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Monday, March 19, 2018

In bird feathers, scientists find hints about color of extinct animals

In order to discover the true colors of ancient animals, scientists are using X-rays to closely examine the chemical details of modern bird feathers. The researchers were able to map elements that make up pigments responsible for red and black colors in feathers. They hope to use this information to find traces of the same pigments in fossil specimens of extinct animals, such as dinosaurs. This latest discovery means that scientists may be able to go beyond monochrome in their depictions of fossilized creatures, and make steps towards portraying their colors more accurately.

Ice Man, Ötzi: A treacherous murder with links to Central Italy

The copper used to make Ötzi's axe blade did not come from the Alpine region as had previously been supposed, but from ore mined in southern Tuscany. Ötzi was probably not involved in working the metal himself, as the high levels of arsenic and copper found in his hair had, until now, led us to assume. His murder over 5,000 years ago seems to have been brought about due to a personal conflict a few days before his demise, and the man from the ice, despite his normal weight and active life-style, suffered from extensive vascular calcification.

Personal Health: After a Sprain, Don’t Just Walk It Off

Ankle injuries should never be taken lightly and are too often mistreated or not treated at all.

Personal Health: The Fats You Don’t Need to Fear, and the Carbs That You...

Efforts to correct past dietary sins have caused the pendulum to swing too far in the wrong direction.

Greenland rising as ice melts

A new study on the Greenland Ice Sheet provides valuable insight on climate change, using unique research methods to establish new estimates of ice loss for both modern and ancient times, says geologists.

Well: How Meditation Changes the Brain and Body

A new study suggests there’s some science behind the claims made for mindfulness meditation.

Melatonin, biological clock keep singing fish on time

In the 1980s, people living on houseboats in the San Francisco Bay were puzzled by a droning hum of unknown origin that started abruptly in the late evening and stopped suddenly in the morning. A lengthy investigation revealed the culprit: male plainfin midshipman fish (Porichthys notatus) that sing at night to attract mates. The fish, which can grow to 15 inches in length, live along the Pacific coast from Alaska to Baja, California.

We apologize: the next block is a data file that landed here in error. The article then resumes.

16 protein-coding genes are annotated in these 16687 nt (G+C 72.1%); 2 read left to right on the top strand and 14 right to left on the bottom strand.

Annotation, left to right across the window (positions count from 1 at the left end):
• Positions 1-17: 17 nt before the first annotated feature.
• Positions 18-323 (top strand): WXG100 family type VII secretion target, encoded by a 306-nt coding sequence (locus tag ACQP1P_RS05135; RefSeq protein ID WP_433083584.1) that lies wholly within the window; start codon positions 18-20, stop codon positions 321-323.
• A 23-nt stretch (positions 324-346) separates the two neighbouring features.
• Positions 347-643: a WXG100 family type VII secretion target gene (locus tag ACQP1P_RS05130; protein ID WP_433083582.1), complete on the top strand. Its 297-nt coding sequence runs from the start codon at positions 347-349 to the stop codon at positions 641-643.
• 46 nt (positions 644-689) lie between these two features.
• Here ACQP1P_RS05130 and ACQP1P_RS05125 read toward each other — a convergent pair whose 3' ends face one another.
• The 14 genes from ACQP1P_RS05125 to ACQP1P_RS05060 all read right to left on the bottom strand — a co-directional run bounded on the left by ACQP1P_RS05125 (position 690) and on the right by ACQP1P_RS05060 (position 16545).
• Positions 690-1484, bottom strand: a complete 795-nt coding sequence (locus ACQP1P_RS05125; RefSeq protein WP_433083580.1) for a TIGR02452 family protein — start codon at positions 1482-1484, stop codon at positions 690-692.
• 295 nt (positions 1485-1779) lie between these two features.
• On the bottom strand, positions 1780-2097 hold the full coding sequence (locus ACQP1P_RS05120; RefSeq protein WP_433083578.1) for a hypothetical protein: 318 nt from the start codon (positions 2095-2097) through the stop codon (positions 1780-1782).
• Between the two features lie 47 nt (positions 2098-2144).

Your Money: How to Pay for College With Less Stress

An adviser has a four-step plan to prepare for the financial gantlet that is your child’s college education.

Stronger turbine blades with molybdenum silicides

Molybdenum silicides can improve the efficiency of turbine blades in ultrahigh-temperature combustion systems, researchers have discovered.

Oxygen levels were key to early animal evolution, strongest evidence now shows

It has long puzzled scientists why, after 3 billion years of nothing more complex than algae, complex animals suddenly started to appear on Earth. Now, a team of researchers has put forward some of the strongest evidence yet to support the hypothesis that high levels of oxygen in the oceans were crucial for the emergence of skeletal animals 550 million years ago.

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The UK and EU agree terms for Brexit transition period

The deal is called a "decisive step" - but more work is needed on issues including Northern Ireland. Source: BBC

Russia election: Muted Western reaction to Putin victory

Western leaders are slow to send congratulations, and observers say there was no real choice for voters. Source: BBC

El silencio de Occidente ante el triunfo de Putin en Rusia y cuáles son...

China, Irán y tres países latinoamericanos están entre los países que felicitaron al presidente ruso, que estará otros seis años en el cargo, pero entre los líderes occidentales ha reinado el silencio tras las últimas tensiones con Moscú. Fuente: bbcmundo.com